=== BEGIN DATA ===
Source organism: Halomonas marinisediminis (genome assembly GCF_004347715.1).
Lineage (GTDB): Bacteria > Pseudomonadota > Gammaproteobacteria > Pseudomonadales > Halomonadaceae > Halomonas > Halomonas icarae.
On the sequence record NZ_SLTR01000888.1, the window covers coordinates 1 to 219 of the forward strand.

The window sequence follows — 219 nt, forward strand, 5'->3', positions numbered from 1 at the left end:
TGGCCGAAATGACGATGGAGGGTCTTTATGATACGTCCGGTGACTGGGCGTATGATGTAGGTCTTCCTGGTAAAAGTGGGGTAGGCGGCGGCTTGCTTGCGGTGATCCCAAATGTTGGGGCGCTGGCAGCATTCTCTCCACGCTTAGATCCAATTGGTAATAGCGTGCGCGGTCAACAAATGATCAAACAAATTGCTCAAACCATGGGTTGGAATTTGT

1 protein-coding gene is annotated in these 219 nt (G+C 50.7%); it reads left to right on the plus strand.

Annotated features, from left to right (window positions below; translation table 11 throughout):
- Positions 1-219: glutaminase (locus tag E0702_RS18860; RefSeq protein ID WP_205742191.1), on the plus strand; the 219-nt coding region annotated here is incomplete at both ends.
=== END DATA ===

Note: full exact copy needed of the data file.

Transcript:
Source organism: Halomonas marinisediminis (genome assembly GCF_004347715.1).
Lineage (GTDB): Bacteria > Pseudomonadota > Gammaproteobacteria > Pseudomonadales > Halomonadaceae > Halomonas > Halomonas icarae.
On the sequence record NZ_SLTR01000888.1, the window covers coordinates 1 to 219 of the forward strand.

The window sequence follows — 219 nt, forward strand, 5'->3', positions numbered from 1 at the left end:
TGGCCGAAATGACGATGGAGGGTCTTTATGATACGTCCGGTGACTGGGCGTATGATGTAGGTCTTCCTGGTAAAAGTGGGGTAGGCGGCGGCTTGCTTGCGGTGATCCCAAATGTTGGGGCGCTGGCAGCATTCTCTCCACGCTTAGATCCAATTGGTAATAGCGTGCGCGGTCAACAAATGATCAAACAAATTGCTCAAACCATGGGTTGGAATTTGT

1 protein-coding gene is annotated in these 219 nt (G+C 50.7%); it reads left to right on the plus strand.

Annotated features, from left to right (window positions below; translation table 11 throughout):
- Positions 1-219: glutaminase (locus tag E0702_RS18860; RefSeq protein ID WP_205742191.1), on the plus strand; the 219-nt coding region annotated here is incomplete at both ends.